The Israel Antiquities Authority is presenting a new exhibition which includes ancient coins uncovered at the Temple Mount and a 2,000-year-old sarcophagus lid. The new display will open on November 11 at the Davidson Center and in the Jerusalem Archaeological Garden, just south of the Temple Mount. Many of the artifacts have not previously been shown to the public.
The exhibition integrates the most recent research done about ancient Jerusalem. It includes three sections: one features the sarcophagus [funeral receptacle] lid inscribed with the words "Ben HaCohen HaGadol" - "Son of the High Priest."
Another display presents Jerusalem as a metropolis during the late Second Temple Period, while a third exhibits artifacts from the time of the destruction of the Second Temple.
"It's a product of the newest research that has been done in the past few years," said Chava Katz, Chief Curator of the Israeli Antiquities Authority. "It's at the right location because it connects the finds to their actual location."
Most of the artifacts were uncovered along the southern edge and southwestern corner of the Temple Mount during the excavations of Professor Binyamin Mazar in 1970s and Professor Roni Reich in the 1990s.
According to a report released by the Israeli Antiquities Authority, the sarcophagus lid was found just north of Jerusalem. The lid is "engraved with an inscription in square script that is characteristic of the Second Temple period."
The inscription "Son of the High Priest" most likely refers to a High Priest who officiated at the Temple between 30 and 70 CE.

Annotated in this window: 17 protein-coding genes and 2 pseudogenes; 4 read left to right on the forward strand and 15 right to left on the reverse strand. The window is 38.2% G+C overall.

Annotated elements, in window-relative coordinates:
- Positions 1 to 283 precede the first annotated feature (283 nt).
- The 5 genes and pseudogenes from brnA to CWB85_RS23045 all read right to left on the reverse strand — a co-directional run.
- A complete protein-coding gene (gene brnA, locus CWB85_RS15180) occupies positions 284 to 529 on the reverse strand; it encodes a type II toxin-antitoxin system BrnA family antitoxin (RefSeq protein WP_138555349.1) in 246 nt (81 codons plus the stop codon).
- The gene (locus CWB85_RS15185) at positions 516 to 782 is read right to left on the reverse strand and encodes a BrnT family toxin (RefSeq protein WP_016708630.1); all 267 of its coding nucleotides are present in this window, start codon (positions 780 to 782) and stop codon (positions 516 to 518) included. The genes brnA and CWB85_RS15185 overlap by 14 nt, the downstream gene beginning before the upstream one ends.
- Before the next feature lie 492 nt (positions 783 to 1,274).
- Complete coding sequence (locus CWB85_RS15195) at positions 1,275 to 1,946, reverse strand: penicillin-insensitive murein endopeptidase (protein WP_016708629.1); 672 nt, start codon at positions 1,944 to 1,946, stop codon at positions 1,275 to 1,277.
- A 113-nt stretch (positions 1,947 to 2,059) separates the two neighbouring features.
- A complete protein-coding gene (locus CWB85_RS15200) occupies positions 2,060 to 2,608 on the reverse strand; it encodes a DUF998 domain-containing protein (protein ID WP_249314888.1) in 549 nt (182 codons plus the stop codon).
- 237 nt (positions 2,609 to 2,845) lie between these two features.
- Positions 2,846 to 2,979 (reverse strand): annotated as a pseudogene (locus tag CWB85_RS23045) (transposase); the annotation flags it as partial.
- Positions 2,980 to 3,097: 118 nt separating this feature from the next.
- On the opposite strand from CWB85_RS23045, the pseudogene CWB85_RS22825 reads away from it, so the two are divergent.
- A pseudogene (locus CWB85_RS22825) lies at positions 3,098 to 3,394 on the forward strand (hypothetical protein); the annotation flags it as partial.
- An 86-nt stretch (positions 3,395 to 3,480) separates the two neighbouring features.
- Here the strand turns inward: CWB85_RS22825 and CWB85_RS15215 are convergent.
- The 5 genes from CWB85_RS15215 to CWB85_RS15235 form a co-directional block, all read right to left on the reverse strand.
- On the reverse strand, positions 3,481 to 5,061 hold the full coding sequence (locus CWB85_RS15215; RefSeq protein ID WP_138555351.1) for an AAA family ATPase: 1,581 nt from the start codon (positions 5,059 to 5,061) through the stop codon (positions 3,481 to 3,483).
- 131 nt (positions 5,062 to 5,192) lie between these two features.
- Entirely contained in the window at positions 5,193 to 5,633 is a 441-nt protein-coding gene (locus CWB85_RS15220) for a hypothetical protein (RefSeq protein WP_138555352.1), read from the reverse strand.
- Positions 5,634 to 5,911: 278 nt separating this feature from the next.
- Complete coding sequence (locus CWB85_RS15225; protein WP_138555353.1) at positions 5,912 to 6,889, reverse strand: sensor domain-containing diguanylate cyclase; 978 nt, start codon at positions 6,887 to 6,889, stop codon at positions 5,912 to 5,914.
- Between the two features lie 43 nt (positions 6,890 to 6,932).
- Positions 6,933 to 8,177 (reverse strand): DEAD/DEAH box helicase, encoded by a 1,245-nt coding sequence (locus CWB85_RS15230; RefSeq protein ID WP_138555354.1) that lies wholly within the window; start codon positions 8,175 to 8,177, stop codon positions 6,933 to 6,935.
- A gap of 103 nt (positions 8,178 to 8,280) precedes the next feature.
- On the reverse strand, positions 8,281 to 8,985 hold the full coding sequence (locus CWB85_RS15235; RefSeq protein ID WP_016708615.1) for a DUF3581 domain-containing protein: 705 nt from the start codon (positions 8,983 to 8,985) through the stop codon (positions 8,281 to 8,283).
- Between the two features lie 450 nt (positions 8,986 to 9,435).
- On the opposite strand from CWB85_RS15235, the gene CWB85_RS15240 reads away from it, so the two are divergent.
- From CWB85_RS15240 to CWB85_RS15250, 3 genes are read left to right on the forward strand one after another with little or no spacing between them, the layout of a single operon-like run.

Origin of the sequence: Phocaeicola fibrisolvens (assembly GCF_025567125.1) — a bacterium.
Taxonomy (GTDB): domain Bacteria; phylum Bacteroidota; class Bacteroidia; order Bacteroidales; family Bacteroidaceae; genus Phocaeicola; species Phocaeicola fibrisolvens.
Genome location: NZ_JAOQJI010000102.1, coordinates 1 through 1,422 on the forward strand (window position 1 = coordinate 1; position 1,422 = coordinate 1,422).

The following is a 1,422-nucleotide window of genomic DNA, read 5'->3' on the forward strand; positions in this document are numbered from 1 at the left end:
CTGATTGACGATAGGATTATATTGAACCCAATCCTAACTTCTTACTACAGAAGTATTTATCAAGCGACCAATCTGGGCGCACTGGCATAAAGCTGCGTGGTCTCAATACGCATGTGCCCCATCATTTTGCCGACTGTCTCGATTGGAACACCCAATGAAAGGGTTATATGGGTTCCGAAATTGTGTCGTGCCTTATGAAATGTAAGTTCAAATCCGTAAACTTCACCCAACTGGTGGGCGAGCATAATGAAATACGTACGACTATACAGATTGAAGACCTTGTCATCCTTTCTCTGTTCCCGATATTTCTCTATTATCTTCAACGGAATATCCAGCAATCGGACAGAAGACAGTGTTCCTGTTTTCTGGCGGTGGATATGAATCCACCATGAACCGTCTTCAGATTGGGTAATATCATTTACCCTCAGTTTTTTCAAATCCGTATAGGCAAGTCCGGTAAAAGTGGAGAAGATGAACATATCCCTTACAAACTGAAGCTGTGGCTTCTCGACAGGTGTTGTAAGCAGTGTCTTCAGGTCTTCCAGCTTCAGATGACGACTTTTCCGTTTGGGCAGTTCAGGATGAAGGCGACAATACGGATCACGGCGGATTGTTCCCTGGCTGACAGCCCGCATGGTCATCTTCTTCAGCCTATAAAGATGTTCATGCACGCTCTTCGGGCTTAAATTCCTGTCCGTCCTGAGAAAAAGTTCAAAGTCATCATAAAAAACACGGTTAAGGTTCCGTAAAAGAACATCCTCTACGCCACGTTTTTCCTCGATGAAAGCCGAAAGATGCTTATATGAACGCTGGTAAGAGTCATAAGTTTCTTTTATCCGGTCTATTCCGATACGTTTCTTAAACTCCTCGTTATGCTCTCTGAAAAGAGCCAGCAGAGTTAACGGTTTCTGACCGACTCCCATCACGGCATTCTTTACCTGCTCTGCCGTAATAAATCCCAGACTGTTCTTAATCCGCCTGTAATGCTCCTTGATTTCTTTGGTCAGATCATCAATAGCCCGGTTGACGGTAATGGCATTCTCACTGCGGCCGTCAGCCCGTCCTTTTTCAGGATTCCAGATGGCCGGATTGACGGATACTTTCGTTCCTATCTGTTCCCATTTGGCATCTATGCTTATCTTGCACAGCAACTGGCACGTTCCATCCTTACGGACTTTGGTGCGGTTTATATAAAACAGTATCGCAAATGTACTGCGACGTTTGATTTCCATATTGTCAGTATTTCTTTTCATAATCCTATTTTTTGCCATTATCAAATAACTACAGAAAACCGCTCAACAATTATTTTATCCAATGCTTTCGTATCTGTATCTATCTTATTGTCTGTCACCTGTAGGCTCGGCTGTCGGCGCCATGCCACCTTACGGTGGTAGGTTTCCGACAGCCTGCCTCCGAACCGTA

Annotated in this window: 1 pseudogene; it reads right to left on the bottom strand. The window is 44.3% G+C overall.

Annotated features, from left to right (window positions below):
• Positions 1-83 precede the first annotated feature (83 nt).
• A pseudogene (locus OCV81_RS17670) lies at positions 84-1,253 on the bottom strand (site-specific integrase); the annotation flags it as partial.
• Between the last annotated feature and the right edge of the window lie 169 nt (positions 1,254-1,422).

"This is the first time that we have been able to locate a manor house of the high priest of Judea during the first century, during the time of the Jewish rebellion," Har-Even told The Jerusalem Post on Thursday. "We found a huge settlement from the Second Temple Period, in which there are a lot of burial caves that were probably used by the family of the High Priest."
Many of the coins on display date back nearly 2,000 years and were burnt during the Great Revolt, just after the destruction of the Second Temple. The collection displays a unique range of coins minted in Jerusalem during that time, along with many coins from around the world that were brought to Jerusalem by visitors.
These coins, from as far away as Persia and France, testify to Jerusalem's importance as metropolis and cultural and religious center for Jews at the time. The differences between Jewish and pagan coins in the collection are striking, as, in accordance with religious law, no human images are carved on the Jewish coins.